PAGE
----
In the case of 3D video (including gameplay) the general methodology is the same, but the image pairs are shown sequentially very rapidly, creating in the mind of the user a synthetic 3D ‘scene’ which manifests as fluid motion.
As a side note, 2D viewing of images and/or video is accomplished easily with 3D viewers, simply by duplicating a single 2D image or video so that each of the user'"'"'s eyes sees the same image and/or video.
The most common 3D viewing method that manufactures have historically been using is what is known as the ‘side-by-side’ method. This method places two display screens side by side—or a single wide screen slit down the middle, placing a virtually-parallaxed image pair directly in front of the user'"'"'s eyes, one image in front of each eye. The side-by-side method is a flawed paradigm as it imposes three severe limitations; the first being image resolution due to the ‘pixel density’ problem; the second being the size limitation of useable screens owing to the fact that the distance between the eyes of humans is small; and the third being widescreen viewing, which is directly related to the previous two problems. Devices using the side-by-side method do not offer native widescreen viewing because doing so would severely limit the total size of their display screens, since it is the width of side-by-side screens that is the limitation, and since those manufacturers who produce such devices want to take advantage of the fact that screen height is not limited within that paradigm.
With an average distance of around 2.3 inches between the eyes of most humans, it means that screens no wider than around 2.3 inches would function with the side-by-side method, since screens any wider than this would hit and block each other. This also means that pixel density within the side-by-side paradigm is fixed to an upper limit due to the small screen sizes, meaning that a true HD (High Definition) quality of UHD (Ultra High Definition, or 2160p) is well out of reach for such side-by-side devices, at least for a number of years, until display screen technology can catch up to the needs of such VR device manufacturers, by offering pixel densities far in excess of the current maximum which—as of this writing—is at around 800 PPI (Pixels Per Inch). Because of these stated problems, devices based on the side-by-side method are very poor choices for the viewing of modern TV shows, cinematic movies, high-end video games, high-resolution computer desktops, eSports streams, or any digital content that requires a combination of high resolution and native widescreen formatting.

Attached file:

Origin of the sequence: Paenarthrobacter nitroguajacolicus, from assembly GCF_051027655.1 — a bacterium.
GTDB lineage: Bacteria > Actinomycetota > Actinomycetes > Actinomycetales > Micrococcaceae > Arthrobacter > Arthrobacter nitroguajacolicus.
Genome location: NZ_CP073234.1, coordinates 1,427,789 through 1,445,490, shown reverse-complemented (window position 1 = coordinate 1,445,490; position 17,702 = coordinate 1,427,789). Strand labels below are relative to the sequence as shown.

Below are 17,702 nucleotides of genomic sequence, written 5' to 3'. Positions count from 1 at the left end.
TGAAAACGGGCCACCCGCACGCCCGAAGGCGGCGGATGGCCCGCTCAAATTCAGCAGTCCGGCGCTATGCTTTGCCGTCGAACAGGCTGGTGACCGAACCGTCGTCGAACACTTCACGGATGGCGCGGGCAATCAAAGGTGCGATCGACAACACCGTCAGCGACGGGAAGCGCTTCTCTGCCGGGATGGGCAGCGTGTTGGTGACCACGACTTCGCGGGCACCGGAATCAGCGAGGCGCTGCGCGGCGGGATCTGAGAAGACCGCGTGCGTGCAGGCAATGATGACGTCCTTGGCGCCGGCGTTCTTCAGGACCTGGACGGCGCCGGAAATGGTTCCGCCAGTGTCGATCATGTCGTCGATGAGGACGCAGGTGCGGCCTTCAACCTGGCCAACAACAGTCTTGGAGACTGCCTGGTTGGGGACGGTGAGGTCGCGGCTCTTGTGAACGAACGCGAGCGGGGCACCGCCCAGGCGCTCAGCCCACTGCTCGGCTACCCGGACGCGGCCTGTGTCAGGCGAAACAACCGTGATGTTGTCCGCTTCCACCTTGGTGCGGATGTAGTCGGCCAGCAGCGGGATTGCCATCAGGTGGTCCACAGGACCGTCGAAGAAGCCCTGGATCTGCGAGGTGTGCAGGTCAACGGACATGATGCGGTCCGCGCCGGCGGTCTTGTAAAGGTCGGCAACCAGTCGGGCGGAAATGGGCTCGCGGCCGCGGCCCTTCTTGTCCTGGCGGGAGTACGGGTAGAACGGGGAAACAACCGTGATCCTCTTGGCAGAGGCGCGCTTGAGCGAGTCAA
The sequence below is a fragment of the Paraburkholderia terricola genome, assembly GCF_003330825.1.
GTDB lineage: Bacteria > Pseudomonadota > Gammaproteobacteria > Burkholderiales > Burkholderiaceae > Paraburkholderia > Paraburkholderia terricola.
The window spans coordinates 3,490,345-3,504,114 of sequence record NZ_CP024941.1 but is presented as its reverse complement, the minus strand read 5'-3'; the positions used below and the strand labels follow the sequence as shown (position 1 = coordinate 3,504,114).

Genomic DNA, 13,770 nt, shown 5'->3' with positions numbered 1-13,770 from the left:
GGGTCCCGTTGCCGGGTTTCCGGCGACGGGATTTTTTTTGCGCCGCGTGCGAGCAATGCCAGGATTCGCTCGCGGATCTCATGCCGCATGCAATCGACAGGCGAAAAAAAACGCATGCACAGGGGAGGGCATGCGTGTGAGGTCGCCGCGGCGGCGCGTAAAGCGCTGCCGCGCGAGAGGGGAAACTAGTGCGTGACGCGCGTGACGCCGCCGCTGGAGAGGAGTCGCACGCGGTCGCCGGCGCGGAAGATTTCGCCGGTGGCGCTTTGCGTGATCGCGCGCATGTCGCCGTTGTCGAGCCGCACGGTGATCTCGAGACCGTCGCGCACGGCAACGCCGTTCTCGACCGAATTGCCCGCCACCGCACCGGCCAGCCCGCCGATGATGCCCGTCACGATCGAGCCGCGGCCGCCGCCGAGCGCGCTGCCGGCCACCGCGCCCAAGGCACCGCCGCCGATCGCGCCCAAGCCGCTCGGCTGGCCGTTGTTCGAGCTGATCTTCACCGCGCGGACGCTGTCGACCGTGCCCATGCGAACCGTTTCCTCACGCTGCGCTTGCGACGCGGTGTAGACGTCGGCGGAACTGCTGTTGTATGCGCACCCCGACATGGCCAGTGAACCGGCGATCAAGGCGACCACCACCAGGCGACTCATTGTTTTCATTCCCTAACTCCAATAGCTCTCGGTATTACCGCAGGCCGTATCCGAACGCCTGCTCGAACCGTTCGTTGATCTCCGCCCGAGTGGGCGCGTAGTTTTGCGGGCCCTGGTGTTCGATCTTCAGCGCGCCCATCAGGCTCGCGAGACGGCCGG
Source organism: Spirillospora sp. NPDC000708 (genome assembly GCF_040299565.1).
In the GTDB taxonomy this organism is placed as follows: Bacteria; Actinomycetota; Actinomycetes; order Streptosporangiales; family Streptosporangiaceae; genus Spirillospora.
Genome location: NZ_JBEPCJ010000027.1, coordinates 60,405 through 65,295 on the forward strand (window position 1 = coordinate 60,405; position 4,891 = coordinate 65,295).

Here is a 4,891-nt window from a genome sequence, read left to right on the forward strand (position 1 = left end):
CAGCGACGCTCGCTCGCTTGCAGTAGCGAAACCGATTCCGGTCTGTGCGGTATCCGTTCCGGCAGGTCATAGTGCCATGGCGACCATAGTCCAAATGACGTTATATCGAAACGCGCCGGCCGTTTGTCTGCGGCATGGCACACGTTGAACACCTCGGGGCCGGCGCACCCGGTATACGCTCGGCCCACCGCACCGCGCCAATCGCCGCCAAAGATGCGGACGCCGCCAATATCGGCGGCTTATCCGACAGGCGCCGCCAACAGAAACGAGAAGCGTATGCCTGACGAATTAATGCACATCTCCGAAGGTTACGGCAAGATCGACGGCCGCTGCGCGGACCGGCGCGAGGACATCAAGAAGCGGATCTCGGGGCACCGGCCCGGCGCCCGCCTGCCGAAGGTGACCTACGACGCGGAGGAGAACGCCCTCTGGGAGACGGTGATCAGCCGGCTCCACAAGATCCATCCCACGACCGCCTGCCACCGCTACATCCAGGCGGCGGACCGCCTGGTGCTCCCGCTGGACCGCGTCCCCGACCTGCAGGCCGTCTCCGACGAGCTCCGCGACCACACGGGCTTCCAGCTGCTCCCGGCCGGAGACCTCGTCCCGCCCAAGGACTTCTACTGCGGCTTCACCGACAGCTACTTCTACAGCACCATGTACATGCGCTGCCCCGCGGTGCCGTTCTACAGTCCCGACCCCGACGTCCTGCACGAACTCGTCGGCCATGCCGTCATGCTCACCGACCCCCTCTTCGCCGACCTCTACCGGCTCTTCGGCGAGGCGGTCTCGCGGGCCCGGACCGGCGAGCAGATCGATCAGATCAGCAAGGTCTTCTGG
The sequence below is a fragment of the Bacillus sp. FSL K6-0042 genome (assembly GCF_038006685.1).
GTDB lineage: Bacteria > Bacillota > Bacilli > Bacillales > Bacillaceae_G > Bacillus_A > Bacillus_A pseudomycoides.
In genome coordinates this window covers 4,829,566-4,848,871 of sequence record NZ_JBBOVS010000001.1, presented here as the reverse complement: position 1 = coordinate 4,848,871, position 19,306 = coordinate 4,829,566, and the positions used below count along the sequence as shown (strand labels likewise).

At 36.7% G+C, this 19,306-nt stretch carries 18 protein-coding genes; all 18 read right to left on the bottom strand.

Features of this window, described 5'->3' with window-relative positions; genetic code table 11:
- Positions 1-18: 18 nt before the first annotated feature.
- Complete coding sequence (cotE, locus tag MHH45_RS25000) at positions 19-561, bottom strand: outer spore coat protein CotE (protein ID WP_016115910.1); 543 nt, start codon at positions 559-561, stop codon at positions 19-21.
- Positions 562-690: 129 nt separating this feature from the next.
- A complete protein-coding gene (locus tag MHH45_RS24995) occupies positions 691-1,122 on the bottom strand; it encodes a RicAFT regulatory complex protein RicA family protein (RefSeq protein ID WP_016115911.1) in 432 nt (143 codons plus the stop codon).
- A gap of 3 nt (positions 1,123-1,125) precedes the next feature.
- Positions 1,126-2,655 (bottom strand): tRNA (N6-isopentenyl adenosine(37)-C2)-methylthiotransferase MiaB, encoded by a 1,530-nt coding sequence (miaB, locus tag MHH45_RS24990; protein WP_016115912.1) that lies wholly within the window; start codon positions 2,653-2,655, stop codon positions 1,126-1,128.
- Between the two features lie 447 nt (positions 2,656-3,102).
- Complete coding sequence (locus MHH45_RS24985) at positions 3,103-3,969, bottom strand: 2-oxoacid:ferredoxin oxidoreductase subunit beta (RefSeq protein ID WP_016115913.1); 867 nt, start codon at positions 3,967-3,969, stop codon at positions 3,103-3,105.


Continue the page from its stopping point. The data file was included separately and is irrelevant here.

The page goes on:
The current invention is a 3D/2D viewing device that is worn on the face and head of the user, and because of its very high resolution and native 16:9 widescreen formatting will be ideally suited for the viewing of high-definition TV shows, cinematic movies, as well as viewing any other digital content that would benefit from these unprecedented device features. The current invention solves all three of the aforementioned problems with the side-by-side display method, and does so all at once through the use of optics. The proposed system mounts on the user'"'"'s face and head in such a way that the user'"'"'s eyes gaze comfortably and directly into the device. A system of adjustable and flexible head-straps is provided to secure the apparatus to the user'"'"'s head in a comfortable and convenient fashion, and multiple versions and configurations of the complete apparatus are outlined within this text.
Said headset enables both 3D and 2D viewing of digital content, which includes still images, video, gameplay, GUI (Graphical User Interface) components, internet content, etc., via the use of two separate internal display screens.
The three disclosed problems associated with the side-by-side methodology are here solved by placing an optical system in front of each eye, which allows the display screens to be physically displaced, hence spatially separated, thereby bypassing the problem of the limited spacing between the user'"'"'s two eyes.
This new spatial separation technique allows larger display screen sizes to be used, and also wider display screens—i.e. display screens that are widescreen formatted. The use of larger display screens puts to an immediate end the aforementioned problem of resolution, since 5.5-inch diagonally measured display screens are now being manufactured in the industry with UHD resolution. The new spatial separation technique of the current invention also puts an end to the aforementioned widescreen limitations of the side-by-side paradigm, allowing for the first time true native widescreen viewing in a head-worn 3D/2D device. It is this combination of high resolution and native widescreen, via this optical separation technique, which makes the detailed invention so innovative and unprecedented.